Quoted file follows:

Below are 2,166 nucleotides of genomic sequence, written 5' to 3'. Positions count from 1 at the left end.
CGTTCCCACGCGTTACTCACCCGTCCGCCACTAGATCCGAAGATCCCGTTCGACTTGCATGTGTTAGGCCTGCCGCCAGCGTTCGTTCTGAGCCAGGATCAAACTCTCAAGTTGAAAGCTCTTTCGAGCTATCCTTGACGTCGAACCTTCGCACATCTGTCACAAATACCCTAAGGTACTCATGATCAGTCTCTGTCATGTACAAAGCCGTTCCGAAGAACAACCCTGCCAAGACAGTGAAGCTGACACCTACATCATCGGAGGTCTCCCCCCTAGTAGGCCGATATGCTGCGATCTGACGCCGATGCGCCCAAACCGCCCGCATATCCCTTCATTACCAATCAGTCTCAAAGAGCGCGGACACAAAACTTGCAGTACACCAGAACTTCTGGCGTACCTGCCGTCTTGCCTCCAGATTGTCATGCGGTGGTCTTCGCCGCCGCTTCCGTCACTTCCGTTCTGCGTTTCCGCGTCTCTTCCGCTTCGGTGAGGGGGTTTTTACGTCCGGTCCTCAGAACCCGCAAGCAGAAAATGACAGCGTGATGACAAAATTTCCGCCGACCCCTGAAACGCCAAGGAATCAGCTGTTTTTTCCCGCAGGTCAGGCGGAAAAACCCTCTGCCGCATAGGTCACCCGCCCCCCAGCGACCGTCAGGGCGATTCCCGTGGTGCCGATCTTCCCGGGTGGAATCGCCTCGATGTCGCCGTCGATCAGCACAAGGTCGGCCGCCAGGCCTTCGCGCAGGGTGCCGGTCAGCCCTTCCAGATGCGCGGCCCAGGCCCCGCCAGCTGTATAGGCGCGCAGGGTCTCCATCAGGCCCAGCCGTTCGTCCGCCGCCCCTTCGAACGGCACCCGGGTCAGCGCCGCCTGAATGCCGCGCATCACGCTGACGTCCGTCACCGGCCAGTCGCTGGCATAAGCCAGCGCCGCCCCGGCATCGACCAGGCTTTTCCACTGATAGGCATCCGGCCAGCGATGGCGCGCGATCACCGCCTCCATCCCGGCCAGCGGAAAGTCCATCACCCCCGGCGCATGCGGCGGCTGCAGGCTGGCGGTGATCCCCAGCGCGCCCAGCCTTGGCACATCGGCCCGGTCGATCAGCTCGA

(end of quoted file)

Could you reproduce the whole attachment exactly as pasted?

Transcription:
Below are 2,166 nucleotides of genomic sequence, written 5' to 3'. Positions count from 1 at the left end.
CGTTCCCACGCGTTACTCACCCGTCCGCCACTAGATCCGAAGATCCCGTTCGACTTGCATGTGTTAGGCCTGCCGCCAGCGTTCGTTCTGAGCCAGGATCAAACTCTCAAGTTGAAAGCTCTTTCGAGCTATCCTTGACGTCGAACCTTCGCACATCTGTCACAAATACCCTAAGGTACTCATGATCAGTCTCTGTCATGTACAAAGCCGTTCCGAAGAACAACCCTGCCAAGACAGTGAAGCTGACACCTACATCATCGGAGGTCTCCCCCCTAGTAGGCCGATATGCTGCGATCTGACGCCGATGCGCCCAAACCGCCCGCATATCCCTTCATTACCAATCAGTCTCAAAGAGCGCGGACACAAAACTTGCAGTACACCAGAACTTCTGGCGTACCTGCCGTCTTGCCTCCAGATTGTCATGCGGTGGTCTTCGCCGCCGCTTCCGTCACTTCCGTTCTGCGTTTCCGCGTCTCTTCCGCTTCGGTGAGGGGGTTTTTACGTCCGGTCCTCAGAACCCGCAAGCAGAAAATGACAGCGTGATGACAAAATTTCCGCCGACCCCTGAAACGCCAAGGAATCAGCTGTTTTTTCCCGCAGGTCAGGCGGAAAAACCCTCTGCCGCATAGGTCACCCGCCCCCCAGCGACCGTCAGGGCGATTCCCGTGGTGCCGATCTTCCCGGGTGGAATCGCCTCGATGTCGCCGTCGATCAGCACAAGGTCGGCCGCCAGGCCTTCGCGCAGGGTGCCGGTCAGCCCTTCCAGATGCGCGGCCCAGGCCCCGCCAGCTGTATAGGCGCGCAGGGTCTCCATCAGGCCCAGCCGTTCGTCCGCCGCCCCTTCGAACGGCACCCGGGTCAGCGCCGCCTGAATGCCGCGCATCACGCTGACGTCCGTCACCGGCCAGTCGCTGGCATAAGCCAGCGCCGCCCCGGCATCGACCAGGCTTTTCCACTGATAGGCATCCGGCCAGCGATGGCGCGCGATCACCGCCTCCATCCCGGCCAGCGGAAAGTCCATCACCCCCGGCGCATGCGGCGGCTGCAGGCTGGCGGTGATCCCCAGCGCGCCCAGCCTTGGCACATCGGCCCGGTCGATCAGCTCGA